December 14, 2015

8 Tips for Effective Branch Management

Version Control

Branching is what makes version management so important to developers. It allows teams to work in parallel, to experiment and to ensure the right features are released at the right time. Good branch management is key to effective development. Bad branching will cause risk and rework. Here are eight tips to help you develop a coherent, effective branching strategy.
  1. Keep Things Simple: Ideally everyone would use a single main branch (or trunk) with no branches, but that’s not often possible. Keep your branching model simple with branches lasting only as long as necessary.
  2. Have Well-Defined Policies: Each branch should have a single policy for who can make changes, when CI builds happen, what tests to run, etc.
  3. Give Branches an Owner: Appoint a single owner for each branch to resolve any ambiguities in the policy.
  4. Don’t Retain Development or Task Branches: Creating branches for a team or task/feature helps many teams, but keep these short-lived and remove them at the earliest opportunity. Having too many “dormant” branches adds complexity and increases the risk of using the wrong branch.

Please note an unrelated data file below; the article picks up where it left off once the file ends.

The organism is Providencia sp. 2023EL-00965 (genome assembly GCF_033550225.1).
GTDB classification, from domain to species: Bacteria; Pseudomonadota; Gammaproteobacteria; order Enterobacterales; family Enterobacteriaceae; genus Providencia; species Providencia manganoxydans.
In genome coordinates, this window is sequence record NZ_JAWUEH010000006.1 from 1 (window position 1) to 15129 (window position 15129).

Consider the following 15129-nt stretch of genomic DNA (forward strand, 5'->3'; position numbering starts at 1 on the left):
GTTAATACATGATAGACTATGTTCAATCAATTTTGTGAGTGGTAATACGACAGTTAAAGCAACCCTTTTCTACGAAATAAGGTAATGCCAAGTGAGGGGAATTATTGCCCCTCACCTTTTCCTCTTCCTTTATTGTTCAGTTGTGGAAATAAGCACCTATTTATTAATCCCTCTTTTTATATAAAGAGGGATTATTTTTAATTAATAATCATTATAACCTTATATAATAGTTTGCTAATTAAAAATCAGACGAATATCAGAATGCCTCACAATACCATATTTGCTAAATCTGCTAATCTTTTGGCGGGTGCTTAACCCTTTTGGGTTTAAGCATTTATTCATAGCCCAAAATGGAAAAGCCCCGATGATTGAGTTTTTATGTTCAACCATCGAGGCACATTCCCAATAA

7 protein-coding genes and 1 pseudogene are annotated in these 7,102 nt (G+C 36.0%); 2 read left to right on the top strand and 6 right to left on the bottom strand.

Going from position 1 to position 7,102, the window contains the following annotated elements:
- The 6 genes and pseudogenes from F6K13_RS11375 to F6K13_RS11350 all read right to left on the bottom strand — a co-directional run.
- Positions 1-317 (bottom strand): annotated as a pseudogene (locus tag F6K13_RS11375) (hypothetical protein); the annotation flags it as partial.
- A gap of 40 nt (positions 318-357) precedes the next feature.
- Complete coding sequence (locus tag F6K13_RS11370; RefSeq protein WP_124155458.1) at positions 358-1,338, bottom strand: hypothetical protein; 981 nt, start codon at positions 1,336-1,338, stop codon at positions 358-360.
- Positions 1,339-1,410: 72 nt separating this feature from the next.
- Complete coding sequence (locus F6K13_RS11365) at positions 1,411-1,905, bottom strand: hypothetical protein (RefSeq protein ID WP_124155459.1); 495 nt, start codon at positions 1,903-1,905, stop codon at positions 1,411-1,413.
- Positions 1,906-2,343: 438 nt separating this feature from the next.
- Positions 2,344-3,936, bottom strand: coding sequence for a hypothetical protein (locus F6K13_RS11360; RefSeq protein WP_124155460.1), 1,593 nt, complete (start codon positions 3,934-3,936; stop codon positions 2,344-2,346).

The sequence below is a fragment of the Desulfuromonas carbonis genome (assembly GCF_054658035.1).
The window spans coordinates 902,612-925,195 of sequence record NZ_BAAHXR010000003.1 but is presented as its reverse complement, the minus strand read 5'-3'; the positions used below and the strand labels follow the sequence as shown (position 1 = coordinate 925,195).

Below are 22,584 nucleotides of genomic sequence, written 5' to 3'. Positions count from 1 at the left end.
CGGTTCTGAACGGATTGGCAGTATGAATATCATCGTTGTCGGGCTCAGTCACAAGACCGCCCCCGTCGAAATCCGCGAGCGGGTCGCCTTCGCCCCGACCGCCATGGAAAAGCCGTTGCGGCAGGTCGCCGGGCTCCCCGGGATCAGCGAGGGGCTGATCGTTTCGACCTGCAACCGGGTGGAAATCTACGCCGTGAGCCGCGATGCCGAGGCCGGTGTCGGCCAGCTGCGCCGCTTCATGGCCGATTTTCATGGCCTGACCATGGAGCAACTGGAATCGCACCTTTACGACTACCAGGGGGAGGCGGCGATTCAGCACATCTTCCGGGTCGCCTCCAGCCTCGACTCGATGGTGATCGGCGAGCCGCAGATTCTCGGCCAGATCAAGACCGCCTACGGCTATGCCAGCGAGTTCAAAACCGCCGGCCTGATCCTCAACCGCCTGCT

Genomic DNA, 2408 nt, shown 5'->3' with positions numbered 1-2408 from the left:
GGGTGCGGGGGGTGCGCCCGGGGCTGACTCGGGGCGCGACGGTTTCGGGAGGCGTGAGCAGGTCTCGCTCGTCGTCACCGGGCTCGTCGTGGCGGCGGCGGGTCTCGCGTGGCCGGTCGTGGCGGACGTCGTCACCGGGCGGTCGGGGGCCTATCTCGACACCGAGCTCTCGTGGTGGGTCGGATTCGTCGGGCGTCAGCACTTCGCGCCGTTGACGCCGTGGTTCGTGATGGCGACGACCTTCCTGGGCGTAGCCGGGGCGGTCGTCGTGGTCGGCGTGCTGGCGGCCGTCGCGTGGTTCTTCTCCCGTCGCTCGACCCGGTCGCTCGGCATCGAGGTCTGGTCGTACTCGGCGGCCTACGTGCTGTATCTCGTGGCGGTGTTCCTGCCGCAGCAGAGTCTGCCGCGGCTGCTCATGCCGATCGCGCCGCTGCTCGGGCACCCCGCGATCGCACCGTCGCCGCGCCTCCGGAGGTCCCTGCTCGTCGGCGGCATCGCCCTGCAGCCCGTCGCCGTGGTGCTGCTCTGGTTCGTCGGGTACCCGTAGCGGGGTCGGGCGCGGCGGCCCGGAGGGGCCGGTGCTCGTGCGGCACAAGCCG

5. Use Branch for Release/Milestones: In the real world, releases have to be made while development continues. Create branches to separate a release while final testing is running or if you have multiple releases in production.
  6. Make Streams a Key Workflow: Streams implement a simple workflow to control the behavior of development (usually unstable) and release (stable, restricted change) branches. They are also good for visualizing where a change needs to flow from developer to release and for componentizing larger projects.
  7. Protect Your Mainline: A common pattern for Continuous Delivery is to have a single mainline and to ensure that mainline is always buildable and potentially releasable. That means all commits have to be high quality. Use code reviews and pre-commit CI build and test.
  8. Merge Down/Copy Up: Streams encourage the simple “merge down” (merge hot fixes from release into refactored development stream) and “copy up” (take the entire release from dev to release) after verification.

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